What is the optimal wavelength of light for growing plants
Michael L Roginsky
d_micro at ix.netcom.com
Fri Oct 24 16:03:23 EST 1997
In <01bcdbb7$6179c680$2a9d0ccb at rd> "Ross Drewe" <nospam at nospam.com>
> >Plants, for the most part, are uninterested in red and infra-red
> >radiation. They do their photosynthesis thing with the light from
> >the sun; in order to do this most efficiently, they are most
> >responsive to light at the wavelengths of the peak output from the
> >sun, namely the middle of the visible spectrum, i.e. green -- not
> >coincidently the color of peak visual acuity of the human (among
> >others) eye, which is as efficient as it is because it, like
> >is at its best for the wavelengths most available in sunlight.
>This posting appears to express what the author would like to be true,
>not what actually is true.
>It is *very* well established that photosynthesis in all higher plants
>uses mostly blue and red light - exactly the opposite of what is
>claimed above. Jim Ivey is correct in saying that the absorption peaks
>for chlorophyll are in the blue and red. I would like to add that the
>actual effectiveness of the light of different wavelengths in
>photosynthesis does not necessarily coincide with the absorption
>spectra of the chlorophylls. It is influenced by other light absorbing
>pigments and varies from plant to plant. It is expressed as an
>'activity spectrum' and has to be experimentally determined for each
>species (by measuring photosynthetic rates). However, it remains true
>that it is the red and blue parts of the spectrum which are used.
> >The same evolutionary pressure has made eyes and plants most
> >sensitive to green light, which is why the grass is green.
>This is also nonsense. If there is any truth in the argument, it would
>be the other way around - we would see best in the green because
>have been using chlorophyll for much longer than we have been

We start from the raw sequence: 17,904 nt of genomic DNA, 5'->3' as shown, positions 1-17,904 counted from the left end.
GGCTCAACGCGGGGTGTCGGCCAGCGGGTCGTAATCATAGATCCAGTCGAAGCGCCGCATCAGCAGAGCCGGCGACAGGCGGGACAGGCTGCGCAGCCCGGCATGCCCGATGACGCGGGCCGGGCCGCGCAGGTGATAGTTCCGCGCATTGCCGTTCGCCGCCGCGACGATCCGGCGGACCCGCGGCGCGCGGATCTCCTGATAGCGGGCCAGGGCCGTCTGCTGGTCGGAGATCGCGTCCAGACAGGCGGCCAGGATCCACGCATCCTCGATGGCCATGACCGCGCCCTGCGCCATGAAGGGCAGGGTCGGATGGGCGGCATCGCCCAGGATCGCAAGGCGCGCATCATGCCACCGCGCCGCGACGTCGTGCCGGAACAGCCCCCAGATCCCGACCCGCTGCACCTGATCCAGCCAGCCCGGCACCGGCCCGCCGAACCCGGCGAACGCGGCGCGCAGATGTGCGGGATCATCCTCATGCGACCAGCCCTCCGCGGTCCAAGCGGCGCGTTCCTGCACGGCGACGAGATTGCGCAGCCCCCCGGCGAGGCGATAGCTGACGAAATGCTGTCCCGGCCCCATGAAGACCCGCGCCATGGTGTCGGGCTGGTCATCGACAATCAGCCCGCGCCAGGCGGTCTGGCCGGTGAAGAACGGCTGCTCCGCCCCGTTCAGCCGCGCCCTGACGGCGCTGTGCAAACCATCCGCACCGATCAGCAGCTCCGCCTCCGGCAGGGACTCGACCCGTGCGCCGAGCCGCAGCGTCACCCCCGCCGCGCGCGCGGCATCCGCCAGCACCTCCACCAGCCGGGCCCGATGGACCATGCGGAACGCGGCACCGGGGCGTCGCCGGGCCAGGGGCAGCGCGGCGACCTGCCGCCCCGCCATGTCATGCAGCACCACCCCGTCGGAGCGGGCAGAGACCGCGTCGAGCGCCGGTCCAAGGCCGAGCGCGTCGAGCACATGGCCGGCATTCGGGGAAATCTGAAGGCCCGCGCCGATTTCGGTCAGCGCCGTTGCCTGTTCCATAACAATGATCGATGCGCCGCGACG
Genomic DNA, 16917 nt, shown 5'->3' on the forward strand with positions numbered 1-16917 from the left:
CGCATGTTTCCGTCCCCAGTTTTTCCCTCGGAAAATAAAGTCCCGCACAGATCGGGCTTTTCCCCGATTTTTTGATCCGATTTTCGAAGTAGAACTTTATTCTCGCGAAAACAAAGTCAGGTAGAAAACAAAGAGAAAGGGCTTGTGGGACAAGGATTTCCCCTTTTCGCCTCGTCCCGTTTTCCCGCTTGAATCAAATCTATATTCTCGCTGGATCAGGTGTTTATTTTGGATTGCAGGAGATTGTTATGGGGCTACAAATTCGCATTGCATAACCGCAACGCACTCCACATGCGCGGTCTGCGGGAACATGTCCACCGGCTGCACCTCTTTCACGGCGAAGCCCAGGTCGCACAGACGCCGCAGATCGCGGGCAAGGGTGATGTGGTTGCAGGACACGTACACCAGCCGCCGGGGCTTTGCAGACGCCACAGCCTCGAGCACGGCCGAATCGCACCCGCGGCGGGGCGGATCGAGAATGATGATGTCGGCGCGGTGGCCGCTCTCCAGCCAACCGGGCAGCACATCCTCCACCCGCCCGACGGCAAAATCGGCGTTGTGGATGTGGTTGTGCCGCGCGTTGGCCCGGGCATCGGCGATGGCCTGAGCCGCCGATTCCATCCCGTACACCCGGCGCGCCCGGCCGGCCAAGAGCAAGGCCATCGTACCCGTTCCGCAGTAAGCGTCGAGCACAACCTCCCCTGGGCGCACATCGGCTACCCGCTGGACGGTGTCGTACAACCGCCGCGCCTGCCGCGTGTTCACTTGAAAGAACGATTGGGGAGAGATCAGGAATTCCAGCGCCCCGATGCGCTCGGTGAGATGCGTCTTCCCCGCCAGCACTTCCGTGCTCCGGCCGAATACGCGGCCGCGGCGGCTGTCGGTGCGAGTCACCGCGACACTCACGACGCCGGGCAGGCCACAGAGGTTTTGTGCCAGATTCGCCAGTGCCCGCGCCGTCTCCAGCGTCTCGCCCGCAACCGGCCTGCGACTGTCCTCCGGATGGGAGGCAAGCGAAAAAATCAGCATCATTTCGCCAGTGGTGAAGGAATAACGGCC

>As it happens, we do NOT have maximum visual sensitivity for the
>midgreen, where chlorophyll reflects best (see below). In view of the
>complexity of the photosynthetic pathways and the limited number of
>photosynthetic pigments which appear to work (across the whole animal
>kingdom), it appears that evolution has NOT been free to match the
>maximal visual sensitivity with the colours in the environment.
> >they are most responsive to light at the wavelengths of the PEAK
> >output from the sun, namely the middle of the visible spectrum,
> >i.e. green
>Wrong. The peak energy in sunlight is in the blue, not the green. The
>spectrum of sunlight above the atmosphere is reasonably approximated
>black body radiation at around 5800K, over an extended range (say,
>0.2-2 microns). At the earth's surface, it is modified by atmospheric
>absorption - it lacks a lot of the UV, especially the shorter
>wavelengths, and there are sharply defined chunks out of the
>However, the bulk of the energy is still in the blue at ground level.
>Furthermore, there is no reason why evolution should put the peak
>sensitivity at the peak of the sunlight spectrum. In fact, it should
>logically be the other way round. Increasing the sensitivity of the
>in spectral regions which are relatively deficient in sunlight would
>the obvious way to maximise information across the widest possible
>spectrum. And this does happen in nature: many animals make good use
>a visual range which, for them, extends into the UV. For some animals,
>information from the UV is critical to some of their normal
>It's the information that counts, not how brightly the scene is lit.
>There may even be animals that use infra-red to some extent in vision,
>despite its low photon energies - I don't know any off hand, perhaps
>someone else can give examples.
> >i.e. green -- not coincidently the color of peak visual acuity of
> >the human (among others) eye,
>Wrong again. In sunlit conditions ('photopic' conditions) our
>wavelength of maximum sensitivity is more towards the yellow (around
>555nm) than the midgreen typical of sunlit plants.
To make it simple, look at the info provided by GE and Sylvania on
their electro-luminescent tubes used to start plant seedlings indoors.
Very little in the red and below bandwidht, increasing with shorter
wavelenghts into the blue and above. Cheers.....Micro.
More information about the Plantbio